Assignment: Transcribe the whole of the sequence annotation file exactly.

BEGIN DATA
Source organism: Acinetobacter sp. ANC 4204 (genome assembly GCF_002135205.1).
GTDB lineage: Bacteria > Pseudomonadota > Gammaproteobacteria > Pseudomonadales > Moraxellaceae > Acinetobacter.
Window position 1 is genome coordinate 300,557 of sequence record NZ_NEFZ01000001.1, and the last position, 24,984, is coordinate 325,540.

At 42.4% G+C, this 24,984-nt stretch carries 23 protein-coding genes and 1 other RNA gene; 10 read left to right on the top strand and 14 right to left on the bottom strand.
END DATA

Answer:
Source organism: Acinetobacter sp. ANC 4204 (genome assembly GCF_002135205.1).
GTDB lineage: Bacteria > Pseudomonadota > Gammaproteobacteria > Pseudomonadales > Moraxellaceae > Acinetobacter.
Window position 1 is genome coordinate 300,557 of sequence record NZ_NEFZ01000001.1, and the last position, 24,984, is coordinate 325,540.

At 42.4% G+C, this 24,984-nt stretch carries 23 protein-coding genes and 1 other RNA gene; 10 read left to right on the top strand and 14 right to left on the bottom strand.